Working with local museums

Being placed in Oxford, RunCoCo are fortunate to have a number of excellent museums more or less on our doorstep. We do enjoy working with these when the opportunity arises. This summer we had the pleasure to be involved with the Museum of Oxford in their community collection of objects for their 40 years, 40 objects exhibition (see previous post). This autumn we were invited to the Museum of the History of Science to support their First World War community collection. The museum was running a series of events to tie in with their ‘Dear Harry’ exhibition, and decided to go with an idea we have had for a long time: running a community collection event in the Museum.

Community collection event in the gallery

Community collection event in the gallery

The History of Science Museum is based in the world’s oldest surviving purpose-built museum building which naturally poses some challenges when it comes to running an event which involves a large number of staff and visitors as well as digitisation equipment and computers. It is not only a question of finding the space for it all, making sure there is room and facilities to receive a potentially large number of visitors, but also the issue of how to incorporate the digital element. Seemingly simple matters like getting access to electric sockets pose a challenge in a 17th Century building. Luckily, the Museum team were able to meet the challenges and put on a very good event.


Digitisation crew at work

For RunCoCo, working with our local museums offers an opportunity to adapt our ideas about procedures and practices to different contexts. That in itself is not different from working with any organisation. What is different, however, is that working locally we can have a more immediate link to the physical space where an event is to take place, and we usually meet with the local team several times over a period of time. When we work with remote organisations, we communicate over email, phone, and online. If we meet, it is only for an intense planning and training session over a couple of days or less. Although that works very well, and offers the organiser an opportunity to focus on planning their event without distractions, it is interesting to also have the opportunity to work in a different way, engaging with the event organiser and their space over a longer period of time.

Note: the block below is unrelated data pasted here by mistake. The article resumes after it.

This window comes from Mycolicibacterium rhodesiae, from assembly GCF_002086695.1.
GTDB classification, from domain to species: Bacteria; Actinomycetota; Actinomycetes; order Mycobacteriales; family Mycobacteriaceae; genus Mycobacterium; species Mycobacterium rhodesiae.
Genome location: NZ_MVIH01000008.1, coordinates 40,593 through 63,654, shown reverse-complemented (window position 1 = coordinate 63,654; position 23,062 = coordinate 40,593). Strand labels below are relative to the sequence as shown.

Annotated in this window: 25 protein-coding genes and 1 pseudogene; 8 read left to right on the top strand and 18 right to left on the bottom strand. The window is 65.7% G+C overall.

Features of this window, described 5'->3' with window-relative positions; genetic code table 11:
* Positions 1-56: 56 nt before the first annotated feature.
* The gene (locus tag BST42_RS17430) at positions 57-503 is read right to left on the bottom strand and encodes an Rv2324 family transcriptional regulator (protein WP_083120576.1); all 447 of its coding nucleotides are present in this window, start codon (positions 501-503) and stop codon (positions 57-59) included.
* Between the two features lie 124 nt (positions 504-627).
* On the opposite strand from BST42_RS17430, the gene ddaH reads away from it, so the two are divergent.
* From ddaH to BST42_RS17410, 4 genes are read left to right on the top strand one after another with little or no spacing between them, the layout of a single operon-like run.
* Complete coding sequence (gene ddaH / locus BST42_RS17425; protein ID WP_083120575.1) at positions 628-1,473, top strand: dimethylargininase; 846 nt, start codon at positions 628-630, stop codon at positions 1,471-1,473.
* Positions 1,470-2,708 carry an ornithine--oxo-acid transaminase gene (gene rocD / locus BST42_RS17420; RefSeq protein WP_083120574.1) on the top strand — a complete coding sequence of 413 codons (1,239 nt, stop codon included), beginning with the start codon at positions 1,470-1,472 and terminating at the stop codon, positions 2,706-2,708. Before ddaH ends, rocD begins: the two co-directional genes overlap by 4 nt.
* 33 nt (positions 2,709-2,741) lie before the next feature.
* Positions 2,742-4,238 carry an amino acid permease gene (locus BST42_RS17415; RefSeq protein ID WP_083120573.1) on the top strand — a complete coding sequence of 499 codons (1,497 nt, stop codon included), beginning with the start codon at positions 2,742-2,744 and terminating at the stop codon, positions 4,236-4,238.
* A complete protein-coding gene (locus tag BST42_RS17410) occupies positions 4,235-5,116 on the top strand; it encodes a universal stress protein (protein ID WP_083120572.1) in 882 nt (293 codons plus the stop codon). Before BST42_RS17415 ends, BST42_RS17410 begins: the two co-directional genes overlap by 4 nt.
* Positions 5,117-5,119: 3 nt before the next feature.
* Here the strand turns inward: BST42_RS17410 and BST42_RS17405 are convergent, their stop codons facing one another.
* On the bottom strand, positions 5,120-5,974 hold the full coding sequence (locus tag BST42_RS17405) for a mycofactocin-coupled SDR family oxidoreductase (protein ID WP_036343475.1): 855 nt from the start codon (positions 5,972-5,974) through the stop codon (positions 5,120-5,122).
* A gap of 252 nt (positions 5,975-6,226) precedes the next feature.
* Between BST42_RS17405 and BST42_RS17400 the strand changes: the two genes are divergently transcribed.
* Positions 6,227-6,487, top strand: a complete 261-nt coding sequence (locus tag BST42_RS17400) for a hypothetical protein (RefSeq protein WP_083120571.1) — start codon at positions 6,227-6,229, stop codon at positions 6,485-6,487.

For the event at the Museum of History of Science, we first met with the organisers on a couple of occasions to discuss their ideas for the event and talk about how to make it all happen. We also provided two training sessions, one for event organisers and one for event volunteers. Although these were held in the Museum, they were open also to participants who were not involved in this particular event. This is part of the strategic plan to spread community collection expertise and encourage further collection initiatives. At the actual event, RunCoCo were there to lend a hand, and as it was a local event it was easy for the organisers to borrow some of our digitisation equipment.

The community collection day at the Museum of the History of Science went very well and both visitors and staff found it a rewarding experience. From RunCoCo’s side, the best feedback is to hear that the Museum may be thinking about doing it again. Next time they will not need our training and support but know exactly what to do and how to make it work for them. That is, of course, exactly how it should be, but I for one must admit that it will be hard to stay away if I hear that there will be another community collection event in one of our local museums. Where is the volunteer sign-up sheet, please?


The first Museum of the History of Science collection event was held on the 26th of September. The RunCoCo training sessions were supported by the Van Houten Bequest through the strategic funding for Oxford’s First World War Centenary

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